• Yes, the 'save yourself' comment belies a fundamental misunderstanding the way voltage, current , and charge are related. They don't need very much charge (the ability to sustain 14V & high amps for a very short time), so yeah even though they're small and light they can pack a huge punch, but you'll only have a few times to get it started until it needs recharging and then you'll wish you had good jumper cables. – davea0511 Nov 21 '19 at 16:59

The starter circuit should only draw whatever current it needs so the excess shouldn't cause any problem.

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The amp count tells you the maximum amount of current that the equipment can supply.


  • Your car needs 600 amps to start: The 1000 amp jumper can handle it.
  • Your car needs 1200 amps: The 1000 amp jumper can't do it. You'll have to find a bigger one.

Be aware that this does not apply to voltage. If you have a 6V battery and you connect it to a 12V source, you can blow the battery up.

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Think of electricity as water, where voltage is the pressure that exists due to height of the water column above the point where you are taking it (known as "head" in fluid dynamics), and current is the flow-rate (just as you would think when you think of water current - not a coincidence water-current is flow rate). Electrical current, i, like Water-current is dependent on a lot of stuff ... voltage (reservoir height) of course, but also the resistance of the wire (diameter of pipe), but mainly what is on the end of that wire ... if connected to ground, that's like nothing at the end of the pipe, connected to a resistor (like a nozzle) then ground (open end pipe), connected to a motor (like a waterwheel).

Consider the case where you are draining water at only 1 inch below the surface (1" of head, or lets liken this to 1 Volt). It does not matter if you're draining from a reservoir the size of a lake or a gallon of water if all you need is a quart of water ... the pressure and flow rate will be the same from both reservoirs.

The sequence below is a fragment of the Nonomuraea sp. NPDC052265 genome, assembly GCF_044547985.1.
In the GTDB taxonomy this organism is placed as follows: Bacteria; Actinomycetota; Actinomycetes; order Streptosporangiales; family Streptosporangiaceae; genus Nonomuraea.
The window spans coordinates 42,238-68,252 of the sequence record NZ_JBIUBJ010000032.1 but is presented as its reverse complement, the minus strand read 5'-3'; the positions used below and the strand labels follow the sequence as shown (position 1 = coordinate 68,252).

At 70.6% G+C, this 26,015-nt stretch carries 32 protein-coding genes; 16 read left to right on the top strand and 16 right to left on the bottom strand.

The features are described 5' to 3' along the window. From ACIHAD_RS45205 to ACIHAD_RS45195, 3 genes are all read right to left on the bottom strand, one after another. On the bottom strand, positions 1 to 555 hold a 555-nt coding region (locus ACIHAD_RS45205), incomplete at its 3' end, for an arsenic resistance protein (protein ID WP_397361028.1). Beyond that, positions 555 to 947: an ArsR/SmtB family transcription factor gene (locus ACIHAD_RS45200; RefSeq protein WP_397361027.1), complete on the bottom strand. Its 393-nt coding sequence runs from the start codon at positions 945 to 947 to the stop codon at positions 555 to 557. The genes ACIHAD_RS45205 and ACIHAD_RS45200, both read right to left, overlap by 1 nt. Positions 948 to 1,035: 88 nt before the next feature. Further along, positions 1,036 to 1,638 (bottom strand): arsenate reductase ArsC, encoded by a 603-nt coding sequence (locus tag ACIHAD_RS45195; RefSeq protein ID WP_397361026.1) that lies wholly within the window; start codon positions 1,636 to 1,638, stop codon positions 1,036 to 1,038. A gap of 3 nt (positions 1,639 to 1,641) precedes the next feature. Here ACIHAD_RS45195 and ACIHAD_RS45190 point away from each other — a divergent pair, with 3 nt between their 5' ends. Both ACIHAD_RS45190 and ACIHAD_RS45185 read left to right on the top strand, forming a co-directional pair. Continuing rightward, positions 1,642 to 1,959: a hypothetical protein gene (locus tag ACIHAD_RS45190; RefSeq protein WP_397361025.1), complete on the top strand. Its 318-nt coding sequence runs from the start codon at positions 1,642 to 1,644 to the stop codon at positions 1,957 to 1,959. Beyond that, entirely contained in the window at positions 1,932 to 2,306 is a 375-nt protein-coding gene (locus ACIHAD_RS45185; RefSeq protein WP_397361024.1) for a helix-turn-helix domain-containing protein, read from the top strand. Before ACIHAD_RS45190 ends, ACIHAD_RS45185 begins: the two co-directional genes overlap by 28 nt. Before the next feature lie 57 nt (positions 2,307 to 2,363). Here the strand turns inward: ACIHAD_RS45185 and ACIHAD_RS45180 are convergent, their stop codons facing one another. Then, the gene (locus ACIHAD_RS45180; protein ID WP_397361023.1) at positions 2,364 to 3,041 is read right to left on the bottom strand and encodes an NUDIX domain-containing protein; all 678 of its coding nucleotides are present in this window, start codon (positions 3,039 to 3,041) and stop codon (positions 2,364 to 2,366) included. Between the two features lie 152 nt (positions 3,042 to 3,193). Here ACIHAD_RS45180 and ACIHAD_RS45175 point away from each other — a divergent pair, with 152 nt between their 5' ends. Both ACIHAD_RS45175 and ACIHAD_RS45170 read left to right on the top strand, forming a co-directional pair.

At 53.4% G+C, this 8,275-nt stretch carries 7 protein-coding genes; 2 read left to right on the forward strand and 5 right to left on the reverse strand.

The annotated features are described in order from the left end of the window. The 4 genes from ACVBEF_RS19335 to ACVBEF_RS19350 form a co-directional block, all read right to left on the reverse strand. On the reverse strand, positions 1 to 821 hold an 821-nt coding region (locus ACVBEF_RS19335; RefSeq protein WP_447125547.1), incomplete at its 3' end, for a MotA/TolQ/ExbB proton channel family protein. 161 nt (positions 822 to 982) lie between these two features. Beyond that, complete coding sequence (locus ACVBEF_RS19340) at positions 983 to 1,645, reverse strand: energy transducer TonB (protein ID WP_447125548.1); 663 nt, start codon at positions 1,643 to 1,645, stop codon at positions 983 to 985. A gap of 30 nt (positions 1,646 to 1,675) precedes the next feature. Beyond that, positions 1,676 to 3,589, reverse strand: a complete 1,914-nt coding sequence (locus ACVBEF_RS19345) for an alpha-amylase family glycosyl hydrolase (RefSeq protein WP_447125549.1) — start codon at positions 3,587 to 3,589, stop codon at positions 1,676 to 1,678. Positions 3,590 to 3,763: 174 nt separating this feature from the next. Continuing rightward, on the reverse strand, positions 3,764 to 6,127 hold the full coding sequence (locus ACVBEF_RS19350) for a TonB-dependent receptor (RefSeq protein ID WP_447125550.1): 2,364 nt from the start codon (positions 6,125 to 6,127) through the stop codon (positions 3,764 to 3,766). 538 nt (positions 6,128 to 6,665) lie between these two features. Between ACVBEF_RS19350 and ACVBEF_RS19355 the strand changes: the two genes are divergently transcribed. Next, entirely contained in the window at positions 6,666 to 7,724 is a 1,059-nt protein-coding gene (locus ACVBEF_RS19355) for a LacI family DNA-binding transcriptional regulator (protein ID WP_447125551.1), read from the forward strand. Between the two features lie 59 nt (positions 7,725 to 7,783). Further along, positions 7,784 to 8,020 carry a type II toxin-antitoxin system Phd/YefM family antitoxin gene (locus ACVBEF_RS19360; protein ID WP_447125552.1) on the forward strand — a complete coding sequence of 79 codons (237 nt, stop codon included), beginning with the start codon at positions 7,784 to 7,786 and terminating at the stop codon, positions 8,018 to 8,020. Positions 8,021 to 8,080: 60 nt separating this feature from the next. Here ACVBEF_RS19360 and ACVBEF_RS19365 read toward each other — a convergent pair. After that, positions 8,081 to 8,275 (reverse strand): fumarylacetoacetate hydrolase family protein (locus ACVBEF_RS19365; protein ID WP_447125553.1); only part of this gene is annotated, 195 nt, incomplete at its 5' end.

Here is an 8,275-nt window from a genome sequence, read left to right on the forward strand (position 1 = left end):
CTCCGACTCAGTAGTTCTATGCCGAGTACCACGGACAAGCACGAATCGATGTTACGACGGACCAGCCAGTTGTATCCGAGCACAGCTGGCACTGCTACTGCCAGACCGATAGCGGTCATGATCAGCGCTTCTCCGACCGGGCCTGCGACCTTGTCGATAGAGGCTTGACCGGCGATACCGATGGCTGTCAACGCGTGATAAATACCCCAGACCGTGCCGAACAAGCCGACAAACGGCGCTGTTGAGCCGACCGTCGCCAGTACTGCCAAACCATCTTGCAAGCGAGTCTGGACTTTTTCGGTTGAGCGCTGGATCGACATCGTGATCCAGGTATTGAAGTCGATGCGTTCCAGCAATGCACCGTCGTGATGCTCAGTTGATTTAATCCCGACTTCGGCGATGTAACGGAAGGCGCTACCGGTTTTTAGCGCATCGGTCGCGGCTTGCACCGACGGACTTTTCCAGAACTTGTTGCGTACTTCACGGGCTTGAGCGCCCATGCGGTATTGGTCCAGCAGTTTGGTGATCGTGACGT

Similarly a 12V system that only needs 10A but is supplied 10000A won't damage your system ... the current (flow rate) and voltage (pressure, or "head") will be the same. If however you need a gallon though and you're draining from a reservoir that's only 1 quart of water ... well then you have a problem.

So you should always use a source that has more amps than you need, but it does not matter how much more. Voltage is different ... too high of voltage is like too much pressure and you're sure to damage your system.

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  • Great answer! Visual of it makes it great! Thanks for posting :o) – Pᴀᴜʟsᴛᴇʀ2 Nov 3 '16 at 16:00
  • I like this answer, but I think current is more analogous to the inner diameter of the pipe/hose, and not the volume of the reservoir. (I think the volume of the reservoir would be 'Watt-hours'?) – Ryan V. Bissell Nov 3 '16 at 21:35
  • I also sort of like the answer, but I would add that too low of voltage means also trouble. The answer mentioned only too high a voltage as cause of a trouble. – juhist Jul 26 '17 at 13:56
  • Yeah, in retrospect, the analogy does break down a bit at the edges. I kind of like thinking of leaving the capacity to capacitance, and max current more as a nozzle at the interface of the reservoir ... which doesn't cause a problem unless the nozzle restricts the flow more than the circuit requires. – davea0511 Nov 20 '17 at 23:13
  • I wrote the original answer and what I wrote was misleading (current being compared to water reservoir size). Current is really analogous and not surprisingly is also intuitive to the FLOW-RATE of water (not surprisingly in hydrodynamics water current is flow-rate), not the capacity (reservoir size) behind it. Capacity is actually potential energy. When a charger lists the rated current, that is not what it will deliver, it is the maximum it is capable of delivering. It would be more intuitive & accurate if they called it "max current" instead of just "current" for chargers and batteries. – davea0511 Nov 21 '19 at 16:53